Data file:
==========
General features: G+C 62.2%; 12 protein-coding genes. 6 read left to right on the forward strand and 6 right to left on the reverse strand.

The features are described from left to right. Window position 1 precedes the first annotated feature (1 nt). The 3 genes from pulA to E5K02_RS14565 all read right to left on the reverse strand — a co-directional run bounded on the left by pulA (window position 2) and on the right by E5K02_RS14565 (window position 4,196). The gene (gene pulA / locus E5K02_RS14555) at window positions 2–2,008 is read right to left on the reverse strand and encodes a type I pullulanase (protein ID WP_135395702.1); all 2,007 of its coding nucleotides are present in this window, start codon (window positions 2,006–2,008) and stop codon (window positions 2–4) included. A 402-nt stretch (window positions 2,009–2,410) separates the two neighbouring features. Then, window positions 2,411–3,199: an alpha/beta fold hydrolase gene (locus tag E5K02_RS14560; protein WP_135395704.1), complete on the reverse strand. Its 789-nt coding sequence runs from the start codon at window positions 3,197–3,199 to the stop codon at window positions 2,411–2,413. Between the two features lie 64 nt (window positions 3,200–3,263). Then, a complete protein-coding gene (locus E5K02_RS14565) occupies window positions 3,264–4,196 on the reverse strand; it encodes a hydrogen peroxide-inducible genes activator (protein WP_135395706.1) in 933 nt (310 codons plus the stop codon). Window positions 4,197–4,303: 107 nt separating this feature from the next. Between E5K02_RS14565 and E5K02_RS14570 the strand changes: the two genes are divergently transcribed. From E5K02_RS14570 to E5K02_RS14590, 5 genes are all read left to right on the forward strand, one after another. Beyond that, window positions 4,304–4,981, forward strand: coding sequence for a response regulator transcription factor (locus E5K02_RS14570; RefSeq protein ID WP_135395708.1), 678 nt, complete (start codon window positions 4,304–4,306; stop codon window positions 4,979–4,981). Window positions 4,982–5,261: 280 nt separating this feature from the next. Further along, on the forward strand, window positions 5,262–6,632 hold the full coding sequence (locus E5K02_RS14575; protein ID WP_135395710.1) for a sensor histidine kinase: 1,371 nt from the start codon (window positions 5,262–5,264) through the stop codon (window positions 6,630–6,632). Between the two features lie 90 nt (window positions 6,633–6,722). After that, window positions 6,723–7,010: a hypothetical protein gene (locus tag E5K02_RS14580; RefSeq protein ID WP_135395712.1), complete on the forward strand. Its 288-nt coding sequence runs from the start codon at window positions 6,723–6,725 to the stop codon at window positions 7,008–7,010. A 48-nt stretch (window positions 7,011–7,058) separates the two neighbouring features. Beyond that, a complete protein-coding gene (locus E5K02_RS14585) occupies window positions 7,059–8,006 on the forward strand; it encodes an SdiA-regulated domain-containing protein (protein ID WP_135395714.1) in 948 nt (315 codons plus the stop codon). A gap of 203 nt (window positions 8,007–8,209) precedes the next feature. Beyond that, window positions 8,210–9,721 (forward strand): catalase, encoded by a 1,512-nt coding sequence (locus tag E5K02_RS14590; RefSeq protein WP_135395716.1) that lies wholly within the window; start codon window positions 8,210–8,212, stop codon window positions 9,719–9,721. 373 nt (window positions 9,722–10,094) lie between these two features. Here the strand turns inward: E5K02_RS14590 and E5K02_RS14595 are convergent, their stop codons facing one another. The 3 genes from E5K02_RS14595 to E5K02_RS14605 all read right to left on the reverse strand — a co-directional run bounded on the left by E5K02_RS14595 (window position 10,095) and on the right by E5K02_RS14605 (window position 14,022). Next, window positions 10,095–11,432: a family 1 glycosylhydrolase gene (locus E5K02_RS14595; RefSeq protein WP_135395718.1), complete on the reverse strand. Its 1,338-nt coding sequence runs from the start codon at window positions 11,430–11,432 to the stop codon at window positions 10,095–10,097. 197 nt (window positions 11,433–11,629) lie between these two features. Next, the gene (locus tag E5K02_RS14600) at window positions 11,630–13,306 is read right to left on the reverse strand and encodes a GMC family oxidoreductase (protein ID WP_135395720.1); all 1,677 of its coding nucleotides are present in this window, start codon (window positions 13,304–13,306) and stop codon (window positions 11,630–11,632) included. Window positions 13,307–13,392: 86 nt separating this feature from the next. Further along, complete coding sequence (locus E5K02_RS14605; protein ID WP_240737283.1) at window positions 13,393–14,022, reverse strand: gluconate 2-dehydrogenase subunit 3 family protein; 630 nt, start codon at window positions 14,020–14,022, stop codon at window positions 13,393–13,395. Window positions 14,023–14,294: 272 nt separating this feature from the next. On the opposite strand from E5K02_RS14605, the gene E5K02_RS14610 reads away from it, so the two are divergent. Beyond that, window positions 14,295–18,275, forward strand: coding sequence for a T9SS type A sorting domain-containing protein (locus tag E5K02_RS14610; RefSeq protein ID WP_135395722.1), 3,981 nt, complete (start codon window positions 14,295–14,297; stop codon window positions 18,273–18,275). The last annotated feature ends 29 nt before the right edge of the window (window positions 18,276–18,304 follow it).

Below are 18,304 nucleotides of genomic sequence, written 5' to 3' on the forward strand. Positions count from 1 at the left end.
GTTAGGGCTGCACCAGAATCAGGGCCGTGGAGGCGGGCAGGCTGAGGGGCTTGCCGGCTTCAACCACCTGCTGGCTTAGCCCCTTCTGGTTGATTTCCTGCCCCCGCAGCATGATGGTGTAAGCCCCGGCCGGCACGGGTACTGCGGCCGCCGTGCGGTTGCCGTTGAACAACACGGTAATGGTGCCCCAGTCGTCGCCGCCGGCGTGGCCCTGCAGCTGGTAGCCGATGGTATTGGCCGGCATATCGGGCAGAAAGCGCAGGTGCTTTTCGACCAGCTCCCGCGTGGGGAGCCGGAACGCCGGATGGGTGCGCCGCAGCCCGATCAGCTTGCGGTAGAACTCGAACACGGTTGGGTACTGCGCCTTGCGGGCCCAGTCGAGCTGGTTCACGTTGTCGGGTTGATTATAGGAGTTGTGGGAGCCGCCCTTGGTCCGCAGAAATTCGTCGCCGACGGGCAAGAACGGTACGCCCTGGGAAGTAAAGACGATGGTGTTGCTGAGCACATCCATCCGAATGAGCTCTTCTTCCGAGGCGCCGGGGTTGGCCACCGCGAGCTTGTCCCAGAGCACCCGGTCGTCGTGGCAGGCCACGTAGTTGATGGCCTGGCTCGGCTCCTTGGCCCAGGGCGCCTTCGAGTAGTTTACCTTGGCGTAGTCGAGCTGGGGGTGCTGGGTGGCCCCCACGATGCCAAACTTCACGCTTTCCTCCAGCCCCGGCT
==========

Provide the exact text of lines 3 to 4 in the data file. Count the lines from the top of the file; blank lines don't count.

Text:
Below are 18,304 nucleotides of genomic sequence, written 5' to 3' on the forward strand. Positions count from 1 at the left end.
GTTAGGGCTGCACCAGAATCAGGGCCGTGGAGGCGGGCAGGCTGAGGGGCTTGCCGGCTTCAACCACCTGCTGGCTTAGCCCCTTCTGGTTGATTTCCTGCCCCCGCAGCATGATGGTGTAAGCCCCGGCCGGCACGGGTACTGCGGCCGCCGTGCGGTTGCCGTTGAACAACACGGTAATGGTGCCCCAGTCGTCGCCGCCGGCGTGGCCCTGCAGCTGGTAGCCGATGGTATTGGCCGGCATATCGGGCAGAAAGCGCAGGTGCTTTTCGACCAGCTCCCGCGTGGGGAGCCGGAACGCCGGATGGGTGCGCCGCAGCCCGATCAGCTTGCGGTAGAACTCGAACACGGTTGGGTACTGCGCCTTGCGGGCCCAGTCGAGCTGGTTCACGTTGTCGGGTTGATTATAGGAGTTGTGGGAGCCGCCCTTGGTCCGCAGAAATTCGTCGCCGACGGGCAAGAACGGTACGCCCTGGGAAGTAAAGACGATGGTGTTGCTGAGCACATCCATCCGAATGAGCTCTTCTTCCGAGGCGCCGGGGTTGGCCACCGCGAGCTTGTCCCAGAGCACCCGGTCGTCGTGGCAGGCCACGTAGTTGATGGCCTGGCTCGGCTCCTTGGCCCAGGGCGCCTTCGAGTAGTTTACCTTGGCGTAGTCGAGCTGGGGGTGCTGGGTGGCCCCCACGATGCCAAACTTCACGCTTTCCTCCAGCCCCGGCT